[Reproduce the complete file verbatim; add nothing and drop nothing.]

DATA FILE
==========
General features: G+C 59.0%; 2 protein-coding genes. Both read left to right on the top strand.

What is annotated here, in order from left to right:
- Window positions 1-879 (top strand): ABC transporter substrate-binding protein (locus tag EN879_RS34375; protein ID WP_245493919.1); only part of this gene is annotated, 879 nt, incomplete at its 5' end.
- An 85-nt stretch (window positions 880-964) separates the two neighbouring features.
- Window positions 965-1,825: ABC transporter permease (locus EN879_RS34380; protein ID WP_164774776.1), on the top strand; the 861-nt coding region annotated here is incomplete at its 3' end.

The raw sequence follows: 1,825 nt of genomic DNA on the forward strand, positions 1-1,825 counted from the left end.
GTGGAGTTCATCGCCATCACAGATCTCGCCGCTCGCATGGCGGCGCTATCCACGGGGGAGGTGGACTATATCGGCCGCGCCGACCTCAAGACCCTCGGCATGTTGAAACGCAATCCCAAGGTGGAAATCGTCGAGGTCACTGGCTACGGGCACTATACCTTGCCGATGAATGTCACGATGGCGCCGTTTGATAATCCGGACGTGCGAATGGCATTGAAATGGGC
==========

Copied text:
General features: G+C 59.0%; 2 protein-coding genes. Both read left to right on the top strand.

What is annotated here, in order from left to right:
- Window positions 1-879 (top strand): ABC transporter substrate-binding protein (locus tag EN879_RS34375; protein ID WP_245493919.1); only part of this gene is annotated, 879 nt, incomplete at its 5' end.
- An 85-nt stretch (window positions 880-964) separates the two neighbouring features.
- Window positions 965-1,825: ABC transporter permease (locus EN879_RS34380; protein ID WP_164774776.1), on the top strand; the 861-nt coding region annotated here is incomplete at its 3' end.

The raw sequence follows: 1,825 nt of genomic DNA on the forward strand, positions 1-1,825 counted from the left end.
GTGGAGTTCATCGCCATCACAGATCTCGCCGCTCGCATGGCGGCGCTATCCACGGGGGAGGTGGACTATATCGGCCGCGCCGACCTCAAGACCCTCGGCATGTTGAAACGCAATCCCAAGGTGGAAATCGTCGAGGTCACTGGCTACGGGCACTATACCTTGCCGATGAATGTCACGATGGCGCCGTTTGATAATCCGGACGTGCGAATGGCATTGAAATGGGC